Compost bucket sour?

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Hops originally went into beer because they were a preservative against spoilage by wild yeasts/bacteria. They may also drop the starting pH a bit (I'm not sure about that).

There are hop resistant strains of yeast and various bacteria (lacto, pedio). In this case, whatever keeps the bucket smelling nice doesn't deal with hops except occasionally, so I don't want to make life too hard on them initially.

If they can't handle hops at all, maybe it'll be good for cider. TBD!
They don't help much against wild yeast but they are pretty effective against souring ie lactobacillus. That was the main reason for them to be incorporated. Otherwise beer turns sour fairly quickly, which doesn't have to be a bad thing btw.
 
I have to admit that I find this experiment sufficiently fascinating that I ordered a copy of this:

https://books.google.com/books/about/Food_Spoilage_Microorganisms.html

I suspect this is going to come down to a question of if something that can drop the pH quickly enough can grow and not taste bad.

One question: why unhopped wort for the starter? I just got back from Brussels (and a tour of Cantillon). They say they use aged hops specifically for anti microbial properties without bitterness. A bit of hopping might give the yeast more of a fighting chance against any nasties.
Yeah, as far as I know the main function of hops in a mixed culture beer is to control the growth of lactic acid producing bacteria (LAB). Overall, that should roughly control the acidity of the final beer. The iso-α-acids and some other compounds in hops act against certain bacteria and slow or stop their growth. Mostly they work against gram positive bacteria I think but my knowledge stops there. As far as I know they don't do anything against wild yeasts. I think it gets even more confusing sometimes because the term "spoilage" is used with beer in cases where the beer is still safe to drink but maybe didn't turn out how you wanted. One person might say that Lactobacillus "spoiled" their beer while another person intentionally adds it for the flavor it imparts. Both beers are drinkable, so not necessarily spoiled in the way you'd think with food.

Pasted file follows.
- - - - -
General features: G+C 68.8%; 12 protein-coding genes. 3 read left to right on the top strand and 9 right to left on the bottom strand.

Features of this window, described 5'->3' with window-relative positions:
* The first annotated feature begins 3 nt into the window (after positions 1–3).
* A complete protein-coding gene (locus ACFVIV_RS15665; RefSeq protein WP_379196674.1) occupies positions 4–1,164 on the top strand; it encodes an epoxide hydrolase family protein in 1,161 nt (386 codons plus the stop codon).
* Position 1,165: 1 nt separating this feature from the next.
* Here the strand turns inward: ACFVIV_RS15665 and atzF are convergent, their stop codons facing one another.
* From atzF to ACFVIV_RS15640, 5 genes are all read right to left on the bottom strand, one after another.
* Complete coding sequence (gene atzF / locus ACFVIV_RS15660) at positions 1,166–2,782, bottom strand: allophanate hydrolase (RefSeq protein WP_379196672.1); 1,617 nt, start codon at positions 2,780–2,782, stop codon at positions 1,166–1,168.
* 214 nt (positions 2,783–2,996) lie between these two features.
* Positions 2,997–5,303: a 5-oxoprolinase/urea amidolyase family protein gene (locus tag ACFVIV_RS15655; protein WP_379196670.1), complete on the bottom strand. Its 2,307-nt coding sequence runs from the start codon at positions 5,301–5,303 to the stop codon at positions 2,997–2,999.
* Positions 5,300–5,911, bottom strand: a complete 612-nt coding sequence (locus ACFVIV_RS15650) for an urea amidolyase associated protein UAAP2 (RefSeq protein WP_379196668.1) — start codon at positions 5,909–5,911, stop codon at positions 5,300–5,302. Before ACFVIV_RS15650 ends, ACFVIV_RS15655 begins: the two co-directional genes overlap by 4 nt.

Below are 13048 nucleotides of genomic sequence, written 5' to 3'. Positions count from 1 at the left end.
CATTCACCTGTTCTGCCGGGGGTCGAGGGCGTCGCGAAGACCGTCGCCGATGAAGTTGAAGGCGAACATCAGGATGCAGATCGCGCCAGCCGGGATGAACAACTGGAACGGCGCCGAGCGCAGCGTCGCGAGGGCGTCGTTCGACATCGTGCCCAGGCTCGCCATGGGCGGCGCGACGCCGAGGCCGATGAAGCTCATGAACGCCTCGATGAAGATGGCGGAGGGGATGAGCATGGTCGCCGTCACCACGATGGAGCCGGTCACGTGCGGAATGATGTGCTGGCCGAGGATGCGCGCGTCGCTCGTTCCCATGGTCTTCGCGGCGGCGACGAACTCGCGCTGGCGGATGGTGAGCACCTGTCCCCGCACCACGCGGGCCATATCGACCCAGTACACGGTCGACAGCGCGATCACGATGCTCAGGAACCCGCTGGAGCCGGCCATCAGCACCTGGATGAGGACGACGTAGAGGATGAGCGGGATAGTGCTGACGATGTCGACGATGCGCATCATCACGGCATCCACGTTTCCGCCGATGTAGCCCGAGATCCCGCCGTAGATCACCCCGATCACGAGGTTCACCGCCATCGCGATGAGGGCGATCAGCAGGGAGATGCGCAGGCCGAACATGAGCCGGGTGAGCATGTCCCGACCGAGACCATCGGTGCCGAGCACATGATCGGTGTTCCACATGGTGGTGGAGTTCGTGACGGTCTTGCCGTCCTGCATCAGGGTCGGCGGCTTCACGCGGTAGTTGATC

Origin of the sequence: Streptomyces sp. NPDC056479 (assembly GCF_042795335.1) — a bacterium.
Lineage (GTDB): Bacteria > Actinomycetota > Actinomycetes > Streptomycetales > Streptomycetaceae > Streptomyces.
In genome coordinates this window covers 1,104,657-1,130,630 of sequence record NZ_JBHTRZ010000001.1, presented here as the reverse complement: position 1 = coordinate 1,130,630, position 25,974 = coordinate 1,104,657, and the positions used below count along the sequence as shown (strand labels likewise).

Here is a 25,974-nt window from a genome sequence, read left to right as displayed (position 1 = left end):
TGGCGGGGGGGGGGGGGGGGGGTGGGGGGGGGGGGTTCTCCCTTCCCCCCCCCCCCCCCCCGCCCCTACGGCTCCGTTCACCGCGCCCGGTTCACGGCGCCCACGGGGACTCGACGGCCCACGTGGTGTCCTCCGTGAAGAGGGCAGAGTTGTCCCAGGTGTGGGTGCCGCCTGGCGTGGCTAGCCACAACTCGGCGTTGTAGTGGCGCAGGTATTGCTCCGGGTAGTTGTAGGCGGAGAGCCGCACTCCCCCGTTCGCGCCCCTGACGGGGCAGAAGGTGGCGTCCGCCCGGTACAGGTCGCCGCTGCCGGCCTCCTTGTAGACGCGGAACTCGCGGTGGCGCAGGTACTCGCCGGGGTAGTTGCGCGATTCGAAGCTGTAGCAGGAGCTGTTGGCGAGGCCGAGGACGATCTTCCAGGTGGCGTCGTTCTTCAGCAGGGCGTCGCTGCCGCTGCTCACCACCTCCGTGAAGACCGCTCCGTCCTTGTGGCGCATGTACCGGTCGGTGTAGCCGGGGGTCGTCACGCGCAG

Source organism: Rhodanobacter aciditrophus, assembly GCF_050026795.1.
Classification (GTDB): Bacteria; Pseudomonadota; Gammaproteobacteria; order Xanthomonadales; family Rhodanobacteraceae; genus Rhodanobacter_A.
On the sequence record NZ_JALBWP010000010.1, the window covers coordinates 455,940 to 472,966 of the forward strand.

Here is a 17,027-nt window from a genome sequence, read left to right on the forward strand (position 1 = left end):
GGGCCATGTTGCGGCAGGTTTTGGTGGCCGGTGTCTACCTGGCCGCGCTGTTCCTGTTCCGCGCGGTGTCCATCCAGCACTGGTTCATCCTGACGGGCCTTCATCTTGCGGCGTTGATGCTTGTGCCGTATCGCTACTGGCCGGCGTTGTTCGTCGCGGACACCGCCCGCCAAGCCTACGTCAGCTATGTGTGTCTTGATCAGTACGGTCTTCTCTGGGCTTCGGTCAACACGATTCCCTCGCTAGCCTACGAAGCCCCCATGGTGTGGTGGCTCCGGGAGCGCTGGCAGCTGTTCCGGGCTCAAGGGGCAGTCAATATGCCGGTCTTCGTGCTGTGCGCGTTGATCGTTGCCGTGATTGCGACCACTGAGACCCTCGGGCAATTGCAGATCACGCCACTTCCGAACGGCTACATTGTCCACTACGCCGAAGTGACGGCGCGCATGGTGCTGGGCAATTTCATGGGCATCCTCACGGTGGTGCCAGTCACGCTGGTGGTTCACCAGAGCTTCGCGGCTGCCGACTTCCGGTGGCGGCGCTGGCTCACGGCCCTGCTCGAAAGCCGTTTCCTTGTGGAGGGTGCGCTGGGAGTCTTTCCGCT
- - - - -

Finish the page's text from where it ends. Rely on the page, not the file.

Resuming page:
Bacteria can also be resistant or become resistant over time. So if you don't want LAB to grow out of control and make your beer extremely sour then hopping is the way to do it. I think they do it with aged hops in lambics because they're not looking for the other hop flavors and maybe not as much bitterness either.